Seton Hall runs out of gas against Syracuse, ends season on high note

Elsa

"It ended with the guy who it started off with. That really meant a lot." ~ Kyle Smyth

Everything was going right for Seton Hall. Their outside shots were falling more often than not, a new Pope had just been decided upon, and they were treading above a struggling Syracuse team for the entire first half. But, a positive start came crashing down upon a weary Seton Hall team as they fell 75-63 to Syracuse in the second round of the 2013 Big East Tournament.

Brian Oliver and Kyle Smyth knocked down consecutive three pointers to open the contest at a mind-numbingly contrasting pace when compared to last night's disastrous victory over South Florida. Seton Hall continued to look like the more ravenous team for much of the first half. However, Syracuse's James Southerland played out of his mind, scoring 17 points on 5-7 shooting from downtown - he finished with 20. Southerland single-handedly whittled away at Seton Hall's game-high 9-point lead with 8:33 to play in the first half and brought Syracuse level with the Pirates at halftime. Seton Hall's ship was held afloat by a team effort in the box score and an impactful nine points, all by way of the three-ball, from Kyle Smyth.

Then, Seton Hall's gas light came on as soon as play resumed. Jim Boeheim was vintage Boeheim, as he inspired an instant 5-0 Syracuse run out of the break. Ignoring their impending breakdown, the Pirates responded and went punch-for-punch with the Orange up until the under-8 television timeout. Brandon Triche took a long hard look at a tired, undermanned, and emotionally worn Seton Hall team and delivered a dagger three-ball to extend Syracuse's lead to nine going into the under-8.

Seton Hall's speedometer then took a nosedive as their last few drops of gas were spent.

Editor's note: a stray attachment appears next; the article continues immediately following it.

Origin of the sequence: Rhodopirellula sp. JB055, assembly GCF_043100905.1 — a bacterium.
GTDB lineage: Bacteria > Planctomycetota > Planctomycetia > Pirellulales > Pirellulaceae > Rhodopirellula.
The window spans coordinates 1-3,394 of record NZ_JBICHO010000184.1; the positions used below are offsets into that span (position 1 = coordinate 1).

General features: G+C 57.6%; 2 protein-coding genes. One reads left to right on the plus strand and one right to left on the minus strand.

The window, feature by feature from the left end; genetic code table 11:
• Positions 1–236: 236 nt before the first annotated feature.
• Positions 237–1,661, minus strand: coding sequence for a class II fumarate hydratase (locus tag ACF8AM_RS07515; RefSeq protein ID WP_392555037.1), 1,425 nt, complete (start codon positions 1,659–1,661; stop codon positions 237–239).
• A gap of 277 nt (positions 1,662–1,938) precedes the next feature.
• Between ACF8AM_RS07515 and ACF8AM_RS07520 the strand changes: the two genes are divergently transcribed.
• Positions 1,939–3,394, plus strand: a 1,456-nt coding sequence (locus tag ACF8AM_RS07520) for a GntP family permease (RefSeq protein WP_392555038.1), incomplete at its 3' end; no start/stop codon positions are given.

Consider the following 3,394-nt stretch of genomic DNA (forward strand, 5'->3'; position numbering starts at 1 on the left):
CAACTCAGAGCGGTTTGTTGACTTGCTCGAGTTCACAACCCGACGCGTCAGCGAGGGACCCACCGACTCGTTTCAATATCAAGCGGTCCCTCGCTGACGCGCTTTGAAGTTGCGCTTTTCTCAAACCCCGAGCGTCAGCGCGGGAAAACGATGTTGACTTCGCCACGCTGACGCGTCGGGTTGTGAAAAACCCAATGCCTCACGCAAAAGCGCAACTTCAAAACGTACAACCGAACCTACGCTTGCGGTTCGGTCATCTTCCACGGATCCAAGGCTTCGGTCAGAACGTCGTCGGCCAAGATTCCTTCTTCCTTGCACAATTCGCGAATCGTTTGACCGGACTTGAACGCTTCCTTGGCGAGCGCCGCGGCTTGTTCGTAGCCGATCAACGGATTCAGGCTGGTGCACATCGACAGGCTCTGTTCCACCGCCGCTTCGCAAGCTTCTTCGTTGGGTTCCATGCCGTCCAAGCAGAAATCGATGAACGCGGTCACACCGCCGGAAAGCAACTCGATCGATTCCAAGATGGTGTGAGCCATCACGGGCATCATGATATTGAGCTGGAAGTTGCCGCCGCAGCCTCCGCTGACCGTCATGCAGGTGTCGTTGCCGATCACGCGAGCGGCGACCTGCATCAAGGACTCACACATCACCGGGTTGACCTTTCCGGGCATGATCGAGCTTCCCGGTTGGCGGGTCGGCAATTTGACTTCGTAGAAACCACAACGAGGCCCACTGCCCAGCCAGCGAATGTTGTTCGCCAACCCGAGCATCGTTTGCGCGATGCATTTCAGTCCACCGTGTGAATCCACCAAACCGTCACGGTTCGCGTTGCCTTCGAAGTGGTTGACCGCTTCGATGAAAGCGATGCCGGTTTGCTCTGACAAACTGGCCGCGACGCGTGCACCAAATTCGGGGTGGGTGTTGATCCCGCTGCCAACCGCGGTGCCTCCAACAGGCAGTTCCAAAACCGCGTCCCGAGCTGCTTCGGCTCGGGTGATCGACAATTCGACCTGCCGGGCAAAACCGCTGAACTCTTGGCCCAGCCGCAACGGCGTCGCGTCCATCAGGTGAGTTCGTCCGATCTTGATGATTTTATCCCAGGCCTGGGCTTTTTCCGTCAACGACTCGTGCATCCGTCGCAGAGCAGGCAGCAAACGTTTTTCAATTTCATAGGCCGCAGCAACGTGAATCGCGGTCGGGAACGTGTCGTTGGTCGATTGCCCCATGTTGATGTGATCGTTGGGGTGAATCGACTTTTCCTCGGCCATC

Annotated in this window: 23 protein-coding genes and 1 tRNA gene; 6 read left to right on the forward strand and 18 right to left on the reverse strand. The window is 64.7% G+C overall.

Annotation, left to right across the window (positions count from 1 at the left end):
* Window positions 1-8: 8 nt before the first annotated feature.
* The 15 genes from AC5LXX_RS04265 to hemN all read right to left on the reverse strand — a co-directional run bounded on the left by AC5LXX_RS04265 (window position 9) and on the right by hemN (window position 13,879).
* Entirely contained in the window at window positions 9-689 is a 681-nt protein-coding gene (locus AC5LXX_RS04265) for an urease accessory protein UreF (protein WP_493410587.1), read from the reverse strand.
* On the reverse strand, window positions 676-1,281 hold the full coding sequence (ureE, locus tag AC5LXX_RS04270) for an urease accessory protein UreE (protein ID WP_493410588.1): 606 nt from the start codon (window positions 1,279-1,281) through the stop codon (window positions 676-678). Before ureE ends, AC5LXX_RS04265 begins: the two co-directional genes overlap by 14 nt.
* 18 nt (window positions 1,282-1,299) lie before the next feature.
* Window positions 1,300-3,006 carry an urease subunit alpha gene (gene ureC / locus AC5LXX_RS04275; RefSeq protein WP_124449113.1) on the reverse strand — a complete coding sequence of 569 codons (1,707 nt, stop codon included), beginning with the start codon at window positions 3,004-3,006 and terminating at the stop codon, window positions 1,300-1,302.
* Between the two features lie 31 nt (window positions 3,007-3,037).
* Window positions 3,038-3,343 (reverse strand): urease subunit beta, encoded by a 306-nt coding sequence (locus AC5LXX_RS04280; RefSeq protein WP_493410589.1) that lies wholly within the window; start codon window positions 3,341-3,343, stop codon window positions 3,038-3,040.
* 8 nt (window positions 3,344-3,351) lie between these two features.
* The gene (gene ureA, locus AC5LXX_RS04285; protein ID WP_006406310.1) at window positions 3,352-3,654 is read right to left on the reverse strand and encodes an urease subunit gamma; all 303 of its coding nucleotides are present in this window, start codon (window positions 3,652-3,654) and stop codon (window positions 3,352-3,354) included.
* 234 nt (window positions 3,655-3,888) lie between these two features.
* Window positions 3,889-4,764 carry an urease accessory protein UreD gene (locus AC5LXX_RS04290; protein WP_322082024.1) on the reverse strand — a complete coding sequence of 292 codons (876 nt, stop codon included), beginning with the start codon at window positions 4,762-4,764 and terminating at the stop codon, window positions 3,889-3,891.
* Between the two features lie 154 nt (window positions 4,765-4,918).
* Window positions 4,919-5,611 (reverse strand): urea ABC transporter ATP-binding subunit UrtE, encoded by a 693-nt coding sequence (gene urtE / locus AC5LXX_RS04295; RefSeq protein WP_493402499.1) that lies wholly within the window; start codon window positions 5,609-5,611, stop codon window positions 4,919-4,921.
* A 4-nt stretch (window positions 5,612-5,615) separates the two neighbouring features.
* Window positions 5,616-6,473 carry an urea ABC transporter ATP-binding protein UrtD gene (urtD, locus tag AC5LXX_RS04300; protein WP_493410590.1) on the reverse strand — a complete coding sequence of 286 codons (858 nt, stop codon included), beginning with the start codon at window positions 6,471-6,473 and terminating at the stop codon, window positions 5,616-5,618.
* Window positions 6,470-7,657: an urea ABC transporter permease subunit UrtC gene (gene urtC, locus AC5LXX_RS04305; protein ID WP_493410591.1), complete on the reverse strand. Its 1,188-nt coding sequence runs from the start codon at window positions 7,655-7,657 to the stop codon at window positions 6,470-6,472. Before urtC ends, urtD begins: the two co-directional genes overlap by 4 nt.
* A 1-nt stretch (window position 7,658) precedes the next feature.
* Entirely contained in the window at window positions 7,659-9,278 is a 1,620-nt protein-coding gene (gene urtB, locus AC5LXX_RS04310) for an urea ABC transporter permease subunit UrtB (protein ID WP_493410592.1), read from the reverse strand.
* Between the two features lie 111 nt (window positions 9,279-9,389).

The rout was on for Syracuse, who smelt blood, almost literally, oozing from Seton Hall. A nasty combination of fatigue - all five Pirate starters played at least 34 minutes today after playing over 32 minutes less than 24 hours prior - fouls, and vulnerability to offensive rebounding, drained Seton Hall's tank. "If we didn't have to play at 2 P.M., I think we would have played a little better defensively. I don't know why you play a night game and then a day game. We watched a little film last night but they were spent," said Willard, whose team was relegated to a pre-game walk-through in a ballroom at the team hotel. "You play as good a coached team as there is in the country, as talented a team as there is -- we could have used a couple hours, of not just rest, but preparation."

As Brian Oliver limped into Madison Square Garden's locker room, Haralds Karlis carried his protective face mask (and nursed his hernia), and Fuquan Edwin walked gingerly on his feeble ankle, they were followed by a sling-wearing Brandon Mobley and street-clothed Patrik Auda. A team visibly battered just as much as they were mentally worn down, as seen by the recent demeanor of Kevin Johnson, battled for their lives, as well as the career of lone scholarship senior Kyle Smyth, who teared up in the comfort of Kevin Willard as he exited a college game for the final time. Smyth, who Willard described as a "Great person, great student, great teammate" after Senior Night last week, finished the game with nine points. "It ended with the guy who it started off with. That really meant a lot," said a teary-eyed Smyth.

It just wasn't meant to be for a team whose season was seemingly snatched from them by a series of crippling injuries. "We took a vote [on] who wasn't hurt this year and I think Tommy [Maayan] was the only guy who didn't get hurt, but he was coming off ACL surgery," admitted Willard. "I'm just proud of them, I really am, I hate losing - I love these guys."

Following a hellish week for Seton Hall off the court - they lost their only two 2013 commitments - a valiant, frankly impressive, performance in New York City may just be the stabilizing force needed to glue the program together going forward. "I don't feel like this group has to prove anything. If anything, people should be proud of the effort they gave all year under the circumstances that we've had," proclaimed Willard.

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